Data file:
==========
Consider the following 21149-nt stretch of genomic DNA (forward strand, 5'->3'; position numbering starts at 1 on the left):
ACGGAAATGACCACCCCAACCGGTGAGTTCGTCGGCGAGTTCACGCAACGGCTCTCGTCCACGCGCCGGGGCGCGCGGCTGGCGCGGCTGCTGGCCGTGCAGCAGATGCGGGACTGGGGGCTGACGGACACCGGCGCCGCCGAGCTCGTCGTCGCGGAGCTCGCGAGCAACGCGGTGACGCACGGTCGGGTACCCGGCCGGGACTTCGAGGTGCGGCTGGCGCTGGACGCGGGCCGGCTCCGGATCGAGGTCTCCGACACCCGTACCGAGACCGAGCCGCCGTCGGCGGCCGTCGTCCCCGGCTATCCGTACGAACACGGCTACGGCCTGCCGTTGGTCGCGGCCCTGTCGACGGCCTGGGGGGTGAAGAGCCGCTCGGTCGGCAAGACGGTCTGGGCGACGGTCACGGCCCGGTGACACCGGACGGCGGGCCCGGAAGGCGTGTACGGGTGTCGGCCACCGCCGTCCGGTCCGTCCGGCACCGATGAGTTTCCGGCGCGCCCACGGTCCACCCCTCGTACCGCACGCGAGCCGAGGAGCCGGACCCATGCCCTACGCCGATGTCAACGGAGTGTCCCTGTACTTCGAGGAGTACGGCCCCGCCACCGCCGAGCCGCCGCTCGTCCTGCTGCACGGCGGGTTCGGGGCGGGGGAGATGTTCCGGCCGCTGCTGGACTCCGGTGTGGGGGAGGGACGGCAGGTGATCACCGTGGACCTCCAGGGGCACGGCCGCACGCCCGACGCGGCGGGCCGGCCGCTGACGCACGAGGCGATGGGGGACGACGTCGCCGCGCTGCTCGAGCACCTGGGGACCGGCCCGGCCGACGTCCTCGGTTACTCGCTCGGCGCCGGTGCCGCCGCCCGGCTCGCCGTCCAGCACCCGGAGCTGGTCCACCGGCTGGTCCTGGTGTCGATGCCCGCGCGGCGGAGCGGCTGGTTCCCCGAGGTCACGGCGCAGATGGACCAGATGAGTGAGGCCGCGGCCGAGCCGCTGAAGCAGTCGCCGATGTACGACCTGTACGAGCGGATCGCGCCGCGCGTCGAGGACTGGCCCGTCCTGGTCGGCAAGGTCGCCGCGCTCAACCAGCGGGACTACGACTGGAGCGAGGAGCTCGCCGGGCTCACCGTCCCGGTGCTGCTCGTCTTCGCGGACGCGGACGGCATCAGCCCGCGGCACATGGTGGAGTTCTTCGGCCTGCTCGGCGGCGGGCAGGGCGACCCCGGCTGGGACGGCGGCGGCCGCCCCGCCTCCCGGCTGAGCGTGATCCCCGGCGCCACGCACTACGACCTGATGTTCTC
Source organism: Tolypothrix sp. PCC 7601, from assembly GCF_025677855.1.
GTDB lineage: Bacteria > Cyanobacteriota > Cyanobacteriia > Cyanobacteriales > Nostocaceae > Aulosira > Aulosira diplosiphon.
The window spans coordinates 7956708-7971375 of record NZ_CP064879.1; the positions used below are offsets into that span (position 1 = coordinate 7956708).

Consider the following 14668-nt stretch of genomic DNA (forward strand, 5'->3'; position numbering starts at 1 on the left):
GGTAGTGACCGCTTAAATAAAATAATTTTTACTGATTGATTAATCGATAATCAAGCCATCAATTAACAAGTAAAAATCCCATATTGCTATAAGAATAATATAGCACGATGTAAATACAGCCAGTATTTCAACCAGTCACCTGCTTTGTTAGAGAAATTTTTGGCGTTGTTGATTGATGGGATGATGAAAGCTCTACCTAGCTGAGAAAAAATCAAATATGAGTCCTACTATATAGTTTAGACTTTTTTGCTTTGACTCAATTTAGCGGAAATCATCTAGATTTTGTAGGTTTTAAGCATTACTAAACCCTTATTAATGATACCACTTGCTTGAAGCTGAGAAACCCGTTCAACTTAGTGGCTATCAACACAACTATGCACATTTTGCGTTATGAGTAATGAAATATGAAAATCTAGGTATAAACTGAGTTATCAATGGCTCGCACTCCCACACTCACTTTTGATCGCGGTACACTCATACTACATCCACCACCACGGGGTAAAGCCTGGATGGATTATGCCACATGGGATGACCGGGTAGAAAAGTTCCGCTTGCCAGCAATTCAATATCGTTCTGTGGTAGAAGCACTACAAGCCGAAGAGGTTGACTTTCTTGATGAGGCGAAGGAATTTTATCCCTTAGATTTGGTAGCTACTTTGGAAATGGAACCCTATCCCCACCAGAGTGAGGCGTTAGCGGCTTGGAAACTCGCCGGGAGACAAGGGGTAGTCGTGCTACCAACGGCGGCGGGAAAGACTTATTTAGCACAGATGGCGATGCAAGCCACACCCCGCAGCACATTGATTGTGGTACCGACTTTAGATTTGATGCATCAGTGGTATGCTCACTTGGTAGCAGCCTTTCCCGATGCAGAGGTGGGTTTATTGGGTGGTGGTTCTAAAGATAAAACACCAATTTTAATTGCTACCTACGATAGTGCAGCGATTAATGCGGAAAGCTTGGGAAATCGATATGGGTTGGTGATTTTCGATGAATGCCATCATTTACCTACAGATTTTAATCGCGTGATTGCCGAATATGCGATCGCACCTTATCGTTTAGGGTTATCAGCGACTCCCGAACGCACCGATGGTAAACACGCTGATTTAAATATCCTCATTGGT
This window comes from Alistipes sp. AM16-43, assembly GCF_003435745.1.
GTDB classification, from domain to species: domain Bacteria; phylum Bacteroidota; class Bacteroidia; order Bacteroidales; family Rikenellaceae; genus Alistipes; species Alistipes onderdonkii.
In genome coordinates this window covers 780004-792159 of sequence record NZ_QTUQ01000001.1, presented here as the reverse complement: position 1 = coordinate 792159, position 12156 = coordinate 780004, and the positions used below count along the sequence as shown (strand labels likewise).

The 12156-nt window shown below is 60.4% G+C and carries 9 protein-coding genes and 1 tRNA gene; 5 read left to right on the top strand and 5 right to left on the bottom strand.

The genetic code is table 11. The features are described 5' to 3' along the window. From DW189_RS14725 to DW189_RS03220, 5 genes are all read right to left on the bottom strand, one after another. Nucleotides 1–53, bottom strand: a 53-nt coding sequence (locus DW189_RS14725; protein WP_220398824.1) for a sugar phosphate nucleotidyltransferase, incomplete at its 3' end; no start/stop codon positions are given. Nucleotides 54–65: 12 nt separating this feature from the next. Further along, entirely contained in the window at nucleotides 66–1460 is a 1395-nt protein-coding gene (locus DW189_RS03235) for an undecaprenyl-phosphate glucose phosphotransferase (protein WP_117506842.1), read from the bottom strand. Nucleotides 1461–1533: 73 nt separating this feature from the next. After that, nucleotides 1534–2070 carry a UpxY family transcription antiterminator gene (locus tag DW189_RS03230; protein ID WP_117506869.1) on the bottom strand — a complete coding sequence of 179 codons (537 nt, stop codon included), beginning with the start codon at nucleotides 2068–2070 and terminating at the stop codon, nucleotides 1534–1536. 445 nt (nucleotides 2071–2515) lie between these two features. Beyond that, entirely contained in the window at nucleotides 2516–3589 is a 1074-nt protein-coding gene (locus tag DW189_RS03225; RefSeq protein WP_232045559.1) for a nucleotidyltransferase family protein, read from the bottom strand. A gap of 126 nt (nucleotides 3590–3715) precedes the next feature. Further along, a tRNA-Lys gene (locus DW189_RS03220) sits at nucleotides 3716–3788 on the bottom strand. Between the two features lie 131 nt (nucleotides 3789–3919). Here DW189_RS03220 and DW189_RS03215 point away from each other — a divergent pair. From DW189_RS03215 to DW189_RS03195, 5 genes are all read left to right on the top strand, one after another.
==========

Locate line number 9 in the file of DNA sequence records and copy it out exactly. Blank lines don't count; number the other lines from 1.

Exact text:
GTDB classification, from domain to species: domain Bacteria; phylum Bacteroidota; class Bacteroidia; order Bacteroidales; family Rikenellaceae; genus Alistipes; species Alistipes onderdonkii.